Connecting Industry and Students

You don’t have to change who you are as a company in order to bring in the entrepreneurial mindset. You just have to change your approach in what you’re doing.
- Katherine Atkinson, Marquette University

Marquette campus

Connecting Industry and Students

by Katherine Atkinson, September 11, 2019. This article originally appeared in the KEEN 2019 Annual Report. Reprinted with permission.

When I came to the Opus College of Engineering in 2017, I inherited a 100-year-old co-op program that connected students with over 250 industry partners each year. Yet the trends were troubling. Students would do one or two terms with an industry partner but then ask for other placements. Industry partners wanted to “try out” a student with the goal of offering them a full-time opportunity, but sometimes the fit just wasn’t right. 

How could we make sure our program served stakeholders more effectively and was relevant in the 21st century?

The entrepreneurial mindset (EM) held the answer. If we could make sure that students were adding concrete value and that employers understood the breadth and depth of that value, there would be better student-employer matches leading to long-term success.

We set about ensuring this success in multiple stages. The first key aspect was to make sure students understood the 3C’s we were building into our curriculum. Then we introduced EM to our Industry Advisory board, which is comprised of 15 employers. While initially wary of the word “entrepreneurial,” they were soon clamoring for students who could provide that value!

“We need people to think differently so we can stay relevant and competitive.”

Additionally, we hold independent conversations with students and employers to assess readiness. Students and their supervisors or mentors attend an EM workshop the semester before the co-op begins. And we provide students with a Key Indicator Model to ask questions during the interview process to find out on their own if the company is a viable match.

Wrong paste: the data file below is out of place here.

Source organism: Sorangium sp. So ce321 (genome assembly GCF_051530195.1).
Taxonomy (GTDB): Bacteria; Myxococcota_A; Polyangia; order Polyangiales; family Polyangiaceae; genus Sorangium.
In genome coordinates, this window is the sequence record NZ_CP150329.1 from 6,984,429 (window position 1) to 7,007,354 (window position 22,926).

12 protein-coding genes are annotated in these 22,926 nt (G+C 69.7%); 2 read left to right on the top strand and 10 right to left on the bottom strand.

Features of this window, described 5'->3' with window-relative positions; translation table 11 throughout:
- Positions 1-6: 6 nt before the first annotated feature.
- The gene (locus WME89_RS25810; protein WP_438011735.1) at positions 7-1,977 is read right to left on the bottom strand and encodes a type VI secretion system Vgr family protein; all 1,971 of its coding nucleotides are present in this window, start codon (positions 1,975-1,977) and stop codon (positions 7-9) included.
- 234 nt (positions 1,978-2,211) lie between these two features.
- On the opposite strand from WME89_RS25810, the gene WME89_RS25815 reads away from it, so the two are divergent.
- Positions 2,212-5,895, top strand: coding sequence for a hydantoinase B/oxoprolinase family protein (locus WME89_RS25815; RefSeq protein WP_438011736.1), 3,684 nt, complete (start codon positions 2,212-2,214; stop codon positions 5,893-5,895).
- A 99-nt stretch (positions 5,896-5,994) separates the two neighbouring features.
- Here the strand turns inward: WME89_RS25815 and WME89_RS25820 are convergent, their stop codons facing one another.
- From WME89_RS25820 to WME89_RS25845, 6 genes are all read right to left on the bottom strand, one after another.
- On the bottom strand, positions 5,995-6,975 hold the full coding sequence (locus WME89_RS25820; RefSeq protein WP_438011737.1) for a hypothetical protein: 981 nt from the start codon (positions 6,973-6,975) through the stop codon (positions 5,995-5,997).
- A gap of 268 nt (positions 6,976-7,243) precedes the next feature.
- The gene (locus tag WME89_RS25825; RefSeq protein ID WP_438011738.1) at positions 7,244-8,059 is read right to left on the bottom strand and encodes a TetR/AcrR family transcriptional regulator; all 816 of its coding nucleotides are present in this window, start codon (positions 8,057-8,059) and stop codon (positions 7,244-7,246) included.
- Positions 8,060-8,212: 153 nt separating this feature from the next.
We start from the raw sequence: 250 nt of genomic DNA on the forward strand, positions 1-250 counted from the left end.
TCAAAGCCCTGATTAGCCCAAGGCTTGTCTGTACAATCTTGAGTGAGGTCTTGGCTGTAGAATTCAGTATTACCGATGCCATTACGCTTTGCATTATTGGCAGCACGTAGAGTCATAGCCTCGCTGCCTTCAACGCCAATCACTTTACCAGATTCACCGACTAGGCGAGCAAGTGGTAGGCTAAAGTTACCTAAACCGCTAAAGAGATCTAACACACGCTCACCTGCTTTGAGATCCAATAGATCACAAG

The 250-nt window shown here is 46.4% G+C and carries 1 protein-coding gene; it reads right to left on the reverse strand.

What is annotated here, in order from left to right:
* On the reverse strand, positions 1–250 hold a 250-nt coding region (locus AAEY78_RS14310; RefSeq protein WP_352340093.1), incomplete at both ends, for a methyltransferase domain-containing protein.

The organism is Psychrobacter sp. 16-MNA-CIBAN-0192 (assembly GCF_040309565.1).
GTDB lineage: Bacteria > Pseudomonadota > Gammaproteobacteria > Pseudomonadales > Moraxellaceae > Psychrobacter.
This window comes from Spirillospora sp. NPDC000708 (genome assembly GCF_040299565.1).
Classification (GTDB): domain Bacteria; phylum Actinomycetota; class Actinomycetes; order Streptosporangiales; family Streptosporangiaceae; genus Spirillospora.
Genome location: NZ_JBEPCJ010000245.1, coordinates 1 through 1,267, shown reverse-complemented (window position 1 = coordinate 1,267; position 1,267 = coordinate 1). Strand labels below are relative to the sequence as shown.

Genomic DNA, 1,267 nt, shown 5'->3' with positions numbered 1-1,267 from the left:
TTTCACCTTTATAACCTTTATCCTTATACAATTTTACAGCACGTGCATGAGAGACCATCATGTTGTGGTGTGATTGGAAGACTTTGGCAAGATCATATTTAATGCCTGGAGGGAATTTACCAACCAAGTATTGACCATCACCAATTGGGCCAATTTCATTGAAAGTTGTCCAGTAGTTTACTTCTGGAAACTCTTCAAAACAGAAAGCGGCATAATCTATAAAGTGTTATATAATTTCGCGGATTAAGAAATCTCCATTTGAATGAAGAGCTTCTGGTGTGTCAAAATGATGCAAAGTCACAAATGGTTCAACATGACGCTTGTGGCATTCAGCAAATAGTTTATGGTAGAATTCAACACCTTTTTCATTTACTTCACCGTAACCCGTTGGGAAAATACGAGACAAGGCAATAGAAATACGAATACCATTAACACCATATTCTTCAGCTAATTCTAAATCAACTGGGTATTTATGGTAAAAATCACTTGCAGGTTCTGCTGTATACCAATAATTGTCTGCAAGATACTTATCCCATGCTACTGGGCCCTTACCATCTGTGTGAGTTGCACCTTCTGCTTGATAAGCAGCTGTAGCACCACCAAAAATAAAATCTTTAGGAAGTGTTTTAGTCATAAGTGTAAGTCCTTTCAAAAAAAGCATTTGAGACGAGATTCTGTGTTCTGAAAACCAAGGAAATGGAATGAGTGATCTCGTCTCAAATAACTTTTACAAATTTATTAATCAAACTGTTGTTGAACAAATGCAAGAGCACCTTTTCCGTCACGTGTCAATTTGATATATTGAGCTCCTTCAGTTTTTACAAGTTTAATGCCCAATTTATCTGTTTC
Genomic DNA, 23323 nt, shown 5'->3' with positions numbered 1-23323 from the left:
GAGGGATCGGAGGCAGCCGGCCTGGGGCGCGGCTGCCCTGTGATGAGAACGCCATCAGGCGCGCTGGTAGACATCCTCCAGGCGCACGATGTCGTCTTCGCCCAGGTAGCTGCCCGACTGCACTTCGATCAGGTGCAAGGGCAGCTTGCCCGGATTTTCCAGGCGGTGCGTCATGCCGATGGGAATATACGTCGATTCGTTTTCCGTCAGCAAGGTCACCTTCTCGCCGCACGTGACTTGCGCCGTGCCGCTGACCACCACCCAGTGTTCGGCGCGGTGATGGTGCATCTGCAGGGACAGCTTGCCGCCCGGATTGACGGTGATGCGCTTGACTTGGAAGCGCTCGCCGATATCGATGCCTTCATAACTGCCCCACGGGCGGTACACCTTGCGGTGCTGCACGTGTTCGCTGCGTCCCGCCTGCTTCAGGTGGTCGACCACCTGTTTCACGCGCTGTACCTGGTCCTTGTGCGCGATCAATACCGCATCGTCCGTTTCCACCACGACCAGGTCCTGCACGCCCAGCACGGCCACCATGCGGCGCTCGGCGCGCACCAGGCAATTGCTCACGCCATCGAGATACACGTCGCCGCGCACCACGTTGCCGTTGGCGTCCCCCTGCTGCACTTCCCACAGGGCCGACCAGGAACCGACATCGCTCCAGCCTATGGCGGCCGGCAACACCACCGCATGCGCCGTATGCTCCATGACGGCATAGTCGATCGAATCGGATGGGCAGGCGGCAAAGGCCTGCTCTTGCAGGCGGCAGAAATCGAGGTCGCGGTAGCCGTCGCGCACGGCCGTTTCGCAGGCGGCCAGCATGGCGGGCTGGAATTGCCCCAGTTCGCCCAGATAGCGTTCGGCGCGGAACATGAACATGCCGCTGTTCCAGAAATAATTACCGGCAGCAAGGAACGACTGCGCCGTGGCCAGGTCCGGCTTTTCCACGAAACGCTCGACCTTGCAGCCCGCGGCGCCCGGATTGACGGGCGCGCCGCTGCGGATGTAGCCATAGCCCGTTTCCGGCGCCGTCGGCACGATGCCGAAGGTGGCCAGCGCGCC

We also added two more Cs. 

  • One is Core, which involves basic functions of a job. 
  • The other is Consequences

For Marquette, it’s not about the skillset and it’s not even about EM. It’s about ethics. While our graduates are adding value, they must also think about the ethical implications and consequences of their decisions and actions.


We’re happy to report that employers are adopting the 5C model. This gives them an even stronger framework of support and allows for risk-taking and curiosity to take place within co-op experiences. One of our stand-out industry collaborators even requires students to do an end-of-term presentation to show how they think and approach work, and how they’ve absorbed and displayed EM. 

We’re looking forward to seeing how adoption leads to greater effectiveness over the next couple years.

Associated Content

Student Entrepreneurial Mindset Key Indicator Model
Employer Entrepreneurial Mindset Key Indicator Model
Student Key Indicators

Student Co-op Entrepreneurial Mindset Key Indicators

How do you observe a mindset? "You know it when you see it," is a common response, but how do we make this less subjective and more objective, particularly in terms of actions, skills, or behaviors while a student is at co-op? How can co-op supervisors report back if their student has demonstrated the entrepreneurial mindset? The Student Entrepreneurial Mindset Key Indicators answer these questions!
Employer Key Indicator

Employer Co-op Entrepreneurial Mindset Key Indicators

How do we make observing a mindset less subjective and more objective, particularly through mentoring, supervision, and opportunities provided during a co-op experience? How can students and universities predict or identify if a co-op experience might foster a student's entrepreneurial mindset? The Employer Entrepreneurial Mindset Key Indicators answer these questions!

Living the entrepreneurial mindset through co-ops

Do you believe we can change industry, students' outlook and career path, and ultimately have a transformative effect on the world? In this #KEENTalk, Katherine explains how through just a few simple steps, co-ops can be purposeful in infusing the entrepreneurial mindset to do just that.


Meet the Author

Katherine Atkinson

Katherine Atkinson, Entrepreneurial Minded Co-op Project Manager, Marquette University

Katherine leads efforts in assisting industry partners to strategically and meaningfully connect with Opus College of Engineering students in a myriad of ways.

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